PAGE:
No doubt we are like Ulysses trying to stay clear of the two horrors of Scylla & Charybdis as we move into uncharted waters as mysterious and foreboding as the impenetrable jungle in Heart of Darkness. The only difference is we know how Conrad's masterpiece ends but with us, the journey is just beginning.

Tuesday, October 14, 2008

Road Noise

Question: Why didn't the grizzly bear cross the road?
Answer: Interstate 90. To arrive from the north, a bear would have to climb over a nearly three-foot high concrete Jersey barrier, cross two lanes of road, braving 75- to 80-mile-an hour traffic, climb a higher Jersey barrier, cross two more lanes of traffic and climb yet another barrier.

Some experts believe that habitat fragmentation, the slicing and dicing of large landscapes into small pieces with roads, homes and other development, is the biggest of all environmental problems.

Hidden in plain sight, 20% of the US lies under asphalt.
Click here to see another take on the impact of roads on wildlife.

To roll your own impact of roads on society, Sim City is the way to go, especially with the upcoming edition allowing for curved roads.

Too bad Robert Moses didn't have this app when doing the work for New York City.

Perhaps his perception of roads and the impact they would have on neighborhoods would have changed his design set for the better but no one knows, do one?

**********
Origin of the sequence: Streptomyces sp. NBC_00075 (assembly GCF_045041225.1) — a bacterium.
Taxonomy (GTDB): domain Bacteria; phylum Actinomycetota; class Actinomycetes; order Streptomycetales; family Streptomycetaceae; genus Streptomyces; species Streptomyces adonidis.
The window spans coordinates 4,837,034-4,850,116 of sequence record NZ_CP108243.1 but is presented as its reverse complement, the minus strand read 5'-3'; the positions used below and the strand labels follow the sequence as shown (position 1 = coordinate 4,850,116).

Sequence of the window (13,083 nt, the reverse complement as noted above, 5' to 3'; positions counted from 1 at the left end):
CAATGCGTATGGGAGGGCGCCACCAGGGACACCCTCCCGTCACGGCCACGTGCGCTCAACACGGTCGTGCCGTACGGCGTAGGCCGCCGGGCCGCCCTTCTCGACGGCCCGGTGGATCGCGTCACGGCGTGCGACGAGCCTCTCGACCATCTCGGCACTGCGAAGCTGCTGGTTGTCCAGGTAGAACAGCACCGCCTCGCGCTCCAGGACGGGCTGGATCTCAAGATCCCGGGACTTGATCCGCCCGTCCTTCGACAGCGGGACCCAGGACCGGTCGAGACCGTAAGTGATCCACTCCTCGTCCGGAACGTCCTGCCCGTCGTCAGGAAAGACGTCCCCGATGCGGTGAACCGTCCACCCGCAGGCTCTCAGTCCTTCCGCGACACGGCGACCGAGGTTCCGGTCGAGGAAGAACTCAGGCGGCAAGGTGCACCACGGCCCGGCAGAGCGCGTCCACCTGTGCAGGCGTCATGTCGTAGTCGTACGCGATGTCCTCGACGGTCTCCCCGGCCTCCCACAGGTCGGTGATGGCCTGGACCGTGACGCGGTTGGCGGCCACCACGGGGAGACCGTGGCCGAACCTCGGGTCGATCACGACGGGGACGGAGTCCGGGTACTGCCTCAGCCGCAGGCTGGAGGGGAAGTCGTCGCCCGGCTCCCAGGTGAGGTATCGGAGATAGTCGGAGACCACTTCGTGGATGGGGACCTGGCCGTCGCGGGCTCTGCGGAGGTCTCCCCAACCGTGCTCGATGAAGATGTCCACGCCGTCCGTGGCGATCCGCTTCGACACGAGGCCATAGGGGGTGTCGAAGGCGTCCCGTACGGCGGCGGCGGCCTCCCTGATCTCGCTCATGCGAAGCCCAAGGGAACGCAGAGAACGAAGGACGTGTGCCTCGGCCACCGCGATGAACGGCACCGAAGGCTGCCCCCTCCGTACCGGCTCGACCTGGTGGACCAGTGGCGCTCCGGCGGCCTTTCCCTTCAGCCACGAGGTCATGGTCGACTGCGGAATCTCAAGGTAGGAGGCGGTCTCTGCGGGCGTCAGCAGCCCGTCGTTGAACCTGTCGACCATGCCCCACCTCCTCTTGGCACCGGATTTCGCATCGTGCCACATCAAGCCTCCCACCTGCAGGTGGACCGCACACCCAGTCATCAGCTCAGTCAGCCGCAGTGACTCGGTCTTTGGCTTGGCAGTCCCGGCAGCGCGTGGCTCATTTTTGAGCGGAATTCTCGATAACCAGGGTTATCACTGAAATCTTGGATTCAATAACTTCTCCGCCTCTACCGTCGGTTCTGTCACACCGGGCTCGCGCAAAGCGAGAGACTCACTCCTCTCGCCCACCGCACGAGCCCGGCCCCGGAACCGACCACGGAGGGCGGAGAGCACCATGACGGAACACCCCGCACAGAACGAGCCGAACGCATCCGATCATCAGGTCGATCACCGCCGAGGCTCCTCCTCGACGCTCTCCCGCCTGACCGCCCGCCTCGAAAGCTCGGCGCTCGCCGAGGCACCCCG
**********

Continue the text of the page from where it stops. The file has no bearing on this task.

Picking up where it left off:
Saturday, October 11, 2008

Dollars & (Non)sense

Let me get this straight...The current share price for AIG is $2.33 (10/11/08). The number of AIG shares outstanding, as per the same 10/11 date, totals 2.69 billion.

Doing the math, the approximate worth of AIG comes to $6.2 billion as of 10/11/08 ($2.33 X 2.69 billion shares = $6.2 billion)

Question: Why is the Fed/government giving the company another $37.7 billion on top of the original $85 billion when the company can be bought outright for less than $7 billion?

Answer: To help pay for their $440,000 party.

Oct. 9--Here's the tab: $139,375.30 for rooms. $147, 301.71 for "banquets." $1,488 for the Vogue Salon, which features manicures, pedicures and hairstyling. $6,939.09 on golf. $2,949 for tips. $5,016.32 at the Stonehill Tavern. $3,064.71 for in-room dining and the lobby lounge. That's part of the $440,000 bill from a recent weekend bash that an American International Group Inc. subsidiary threw for its top performers at the posh St. Regis resort, on a bluff overlooking the Pacific Ocean. Sounds like they had fun.

Their timing was exquisite. The AIG folks and their guests hit the spa just days after the insurance behemoth grabbed an $85 billion bailout package from U.S. taxpayers. They needed it because AIG piled up net losses of $18.5 billion in the past three quarters on write-downs tied to the collapse of the U.S. subprime mortgage market.

"Carl Fox: I came into Egypt a Pharoah who did not know.
Gordon Gekko: I beg your pardon, is that a proverb?
Carl Fox: No, a prophecy. The rich been doing it to the poor since the beginning of time. The only difference between the Pyramids and the Empire State Building is the Egyptians didn't allow unions."

Thursday, October 09, 2008

Crowd Control

If you see one of these, step away or experience a sonic barrage that blows away anything Megadeth can deliver even on a "good" night.